This article featured in CW012, (November 2022) edition of Cinematography World
By Ron Prince
Captured with vibrant colour on Kodak 35mm 500T 5219 film, director Luca Guadagnino’s cannibalistic period road movie, Bones And All, may be gruesome, twisted and hard to stomach in places, but its deeply-romantic, thought-provoking storyline and visually-engaging production values have wowed audiences and critics.
Set in 1980’s America, the film follows Maren, a young woman from the margins of society, who exhibits unstoppable urges to feed on human flesh. When her father abandons her after a grisly episode at a friend’s house, she boards a Greyhound bus and heads cross-country in search of her long-lost mother.
En route Maren learns from a creepy loner that she is an “eater”, with a carnivorous predisposition that will only exacerbate with age, and that she will soon learn to spot other eaters by smell. Indeed, Maren encounters Lee, a slender, handsome drifter, and fellow eater, and the pair embark on a macabre, 3,000-mile odyssey through the back roads of America. Love blossoms amongst the carnage, but despite their best efforts to make a life together, all paths lead back to their terrifying pasts and a final stand that determines whether love can survive.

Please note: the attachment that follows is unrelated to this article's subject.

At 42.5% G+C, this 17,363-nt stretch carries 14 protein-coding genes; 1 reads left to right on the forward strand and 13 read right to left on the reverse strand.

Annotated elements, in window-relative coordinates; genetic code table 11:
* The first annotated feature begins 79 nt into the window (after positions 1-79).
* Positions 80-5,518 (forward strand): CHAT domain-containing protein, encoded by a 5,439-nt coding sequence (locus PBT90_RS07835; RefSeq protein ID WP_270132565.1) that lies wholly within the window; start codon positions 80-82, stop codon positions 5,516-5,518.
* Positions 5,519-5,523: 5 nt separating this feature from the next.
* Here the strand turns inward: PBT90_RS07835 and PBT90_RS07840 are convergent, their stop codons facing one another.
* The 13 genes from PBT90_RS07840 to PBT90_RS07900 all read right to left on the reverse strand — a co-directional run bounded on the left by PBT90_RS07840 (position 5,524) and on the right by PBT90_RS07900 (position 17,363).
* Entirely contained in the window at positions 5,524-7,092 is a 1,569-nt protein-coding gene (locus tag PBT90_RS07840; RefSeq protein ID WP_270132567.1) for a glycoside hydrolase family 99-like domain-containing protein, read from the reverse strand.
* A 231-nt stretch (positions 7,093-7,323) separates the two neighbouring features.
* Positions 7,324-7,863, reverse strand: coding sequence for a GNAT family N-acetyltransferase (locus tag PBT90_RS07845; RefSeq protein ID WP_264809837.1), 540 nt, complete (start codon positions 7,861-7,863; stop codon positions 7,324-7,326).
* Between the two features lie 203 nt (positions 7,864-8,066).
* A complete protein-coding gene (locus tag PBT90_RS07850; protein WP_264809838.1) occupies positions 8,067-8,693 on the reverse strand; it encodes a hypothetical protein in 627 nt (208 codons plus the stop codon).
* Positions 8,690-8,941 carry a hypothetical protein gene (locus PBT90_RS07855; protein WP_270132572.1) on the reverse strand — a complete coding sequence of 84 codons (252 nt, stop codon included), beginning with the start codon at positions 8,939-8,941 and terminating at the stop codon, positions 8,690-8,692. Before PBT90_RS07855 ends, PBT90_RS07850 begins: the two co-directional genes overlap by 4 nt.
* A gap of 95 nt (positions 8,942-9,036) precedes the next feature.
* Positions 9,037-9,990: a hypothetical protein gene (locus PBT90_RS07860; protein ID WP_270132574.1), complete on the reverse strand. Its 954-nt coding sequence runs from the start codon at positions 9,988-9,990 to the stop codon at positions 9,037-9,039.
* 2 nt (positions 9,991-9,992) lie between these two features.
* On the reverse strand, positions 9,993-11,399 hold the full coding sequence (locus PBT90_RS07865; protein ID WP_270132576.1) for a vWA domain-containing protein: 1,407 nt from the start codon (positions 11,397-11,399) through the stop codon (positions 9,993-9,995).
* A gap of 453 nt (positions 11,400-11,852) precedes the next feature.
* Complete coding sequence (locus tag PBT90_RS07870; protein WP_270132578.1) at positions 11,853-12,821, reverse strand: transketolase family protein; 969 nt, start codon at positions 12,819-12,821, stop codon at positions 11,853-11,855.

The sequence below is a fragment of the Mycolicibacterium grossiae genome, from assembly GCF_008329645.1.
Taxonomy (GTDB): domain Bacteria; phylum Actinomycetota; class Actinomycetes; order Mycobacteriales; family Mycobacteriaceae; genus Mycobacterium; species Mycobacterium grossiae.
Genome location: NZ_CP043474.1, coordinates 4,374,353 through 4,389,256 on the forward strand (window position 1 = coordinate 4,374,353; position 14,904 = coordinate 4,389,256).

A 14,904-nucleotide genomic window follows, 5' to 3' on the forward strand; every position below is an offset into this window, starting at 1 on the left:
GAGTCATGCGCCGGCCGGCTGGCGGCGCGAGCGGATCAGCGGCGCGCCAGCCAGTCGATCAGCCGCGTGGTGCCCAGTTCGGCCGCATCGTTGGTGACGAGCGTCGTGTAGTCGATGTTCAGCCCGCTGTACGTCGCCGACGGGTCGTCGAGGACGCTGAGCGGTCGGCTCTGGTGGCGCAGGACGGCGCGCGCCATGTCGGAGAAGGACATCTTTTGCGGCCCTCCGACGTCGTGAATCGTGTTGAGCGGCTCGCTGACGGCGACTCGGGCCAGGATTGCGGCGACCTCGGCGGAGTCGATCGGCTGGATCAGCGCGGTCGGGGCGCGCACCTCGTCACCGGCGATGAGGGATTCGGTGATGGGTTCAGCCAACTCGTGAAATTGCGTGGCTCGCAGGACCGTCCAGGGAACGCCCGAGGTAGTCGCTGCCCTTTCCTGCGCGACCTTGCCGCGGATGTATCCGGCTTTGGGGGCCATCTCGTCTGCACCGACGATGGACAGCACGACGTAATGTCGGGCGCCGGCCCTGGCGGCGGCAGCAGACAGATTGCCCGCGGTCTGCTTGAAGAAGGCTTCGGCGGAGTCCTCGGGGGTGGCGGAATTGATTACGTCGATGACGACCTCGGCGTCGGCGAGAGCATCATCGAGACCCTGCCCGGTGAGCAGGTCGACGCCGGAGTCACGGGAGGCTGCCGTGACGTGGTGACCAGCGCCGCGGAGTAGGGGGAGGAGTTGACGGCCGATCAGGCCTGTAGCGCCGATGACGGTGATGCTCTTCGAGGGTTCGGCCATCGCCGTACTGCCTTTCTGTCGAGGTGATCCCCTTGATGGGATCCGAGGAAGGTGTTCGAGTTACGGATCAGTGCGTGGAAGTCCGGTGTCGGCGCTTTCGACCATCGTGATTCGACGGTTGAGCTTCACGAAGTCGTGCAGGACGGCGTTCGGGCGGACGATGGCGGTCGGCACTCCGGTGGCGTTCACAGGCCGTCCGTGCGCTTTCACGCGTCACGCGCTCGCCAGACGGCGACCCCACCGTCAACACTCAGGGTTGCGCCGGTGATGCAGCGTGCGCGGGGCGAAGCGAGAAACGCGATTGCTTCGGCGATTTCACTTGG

“Luca wanted a naturalistic approach to the cinematography”
Bones And All premiered at the 2022 Venice International Film Festival, where it earned a long standing-ovation, a Silver Lion for best direction, the Marcello Mastroianni Award Award to Taylor Russell for Best Young Actress, plus critical-acclaim for its lead performances, narratives about marginalisation, survival and dissent, and its wild mix of sun-kissed and blood-splattered visuals.
Bones And All was directed by Guadagnino from a screenplay by David Kajganich, which was based on the 2015 novel of the same name by Camille DeAngelis. Taylor Russell and Timothée Chalamet lead an ensemble cast that includes Mark Rylance, Michael Stuhlbarg, André Holland, Chloë Sevigny, David Gordon Green, Jake Horowitz and Jessica Harper.
Cinematographic duties on the film fell to cinematographer Arseni Khachaturan, who is based in New York and whose previous work includes director Dea Kulumbegashvili’s multi-award-winning Beginning (2020), which he filmed on Kodak Vision3 35mm 500T 5219.